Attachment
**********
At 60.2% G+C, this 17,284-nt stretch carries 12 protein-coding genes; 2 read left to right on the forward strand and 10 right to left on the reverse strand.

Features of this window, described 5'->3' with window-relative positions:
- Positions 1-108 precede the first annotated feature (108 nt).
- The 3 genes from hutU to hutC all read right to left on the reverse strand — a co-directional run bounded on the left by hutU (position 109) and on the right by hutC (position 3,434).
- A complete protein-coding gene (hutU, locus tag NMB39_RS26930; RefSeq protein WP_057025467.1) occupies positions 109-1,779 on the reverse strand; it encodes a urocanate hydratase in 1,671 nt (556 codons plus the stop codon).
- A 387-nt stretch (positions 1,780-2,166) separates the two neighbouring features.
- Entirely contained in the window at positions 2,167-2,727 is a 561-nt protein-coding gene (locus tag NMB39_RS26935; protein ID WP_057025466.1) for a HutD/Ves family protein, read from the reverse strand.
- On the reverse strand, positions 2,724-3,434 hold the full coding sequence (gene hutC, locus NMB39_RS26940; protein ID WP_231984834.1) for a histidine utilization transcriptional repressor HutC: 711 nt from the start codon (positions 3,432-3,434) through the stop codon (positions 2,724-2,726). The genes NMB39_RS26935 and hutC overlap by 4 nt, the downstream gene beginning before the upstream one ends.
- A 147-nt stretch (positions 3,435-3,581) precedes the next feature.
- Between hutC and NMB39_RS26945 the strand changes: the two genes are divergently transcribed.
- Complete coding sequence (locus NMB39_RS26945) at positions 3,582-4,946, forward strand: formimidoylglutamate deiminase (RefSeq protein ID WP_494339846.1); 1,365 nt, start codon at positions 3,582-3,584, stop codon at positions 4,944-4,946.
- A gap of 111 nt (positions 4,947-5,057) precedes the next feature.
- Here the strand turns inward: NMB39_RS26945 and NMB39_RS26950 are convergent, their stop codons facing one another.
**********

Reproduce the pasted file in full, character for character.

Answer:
At 60.2% G+C, this 17,284-nt stretch carries 12 protein-coding genes; 2 read left to right on the forward strand and 10 right to left on the reverse strand.

Features of this window, described 5'->3' with window-relative positions:
- Positions 1-108 precede the first annotated feature (108 nt).
- The 3 genes from hutU to hutC all read right to left on the reverse strand — a co-directional run bounded on the left by hutU (position 109) and on the right by hutC (position 3,434).
- A complete protein-coding gene (hutU, locus tag NMB39_RS26930; RefSeq protein WP_057025467.1) occupies positions 109-1,779 on the reverse strand; it encodes a urocanate hydratase in 1,671 nt (556 codons plus the stop codon).
- A 387-nt stretch (positions 1,780-2,166) separates the two neighbouring features.
- Entirely contained in the window at positions 2,167-2,727 is a 561-nt protein-coding gene (locus tag NMB39_RS26935; protein ID WP_057025466.1) for a HutD/Ves family protein, read from the reverse strand.
- On the reverse strand, positions 2,724-3,434 hold the full coding sequence (gene hutC, locus NMB39_RS26940; protein ID WP_231984834.1) for a histidine utilization transcriptional repressor HutC: 711 nt from the start codon (positions 3,432-3,434) through the stop codon (positions 2,724-2,726). The genes NMB39_RS26935 and hutC overlap by 4 nt, the downstream gene beginning before the upstream one ends.
- A 147-nt stretch (positions 3,435-3,581) precedes the next feature.
- Between hutC and NMB39_RS26945 the strand changes: the two genes are divergently transcribed.
- Complete coding sequence (locus NMB39_RS26945) at positions 3,582-4,946, forward strand: formimidoylglutamate deiminase (RefSeq protein ID WP_494339846.1); 1,365 nt, start codon at positions 3,582-3,584, stop codon at positions 4,944-4,946.
- A gap of 111 nt (positions 4,947-5,057) precedes the next feature.
- Here the strand turns inward: NMB39_RS26945 and NMB39_RS26950 are convergent, their stop codons facing one another.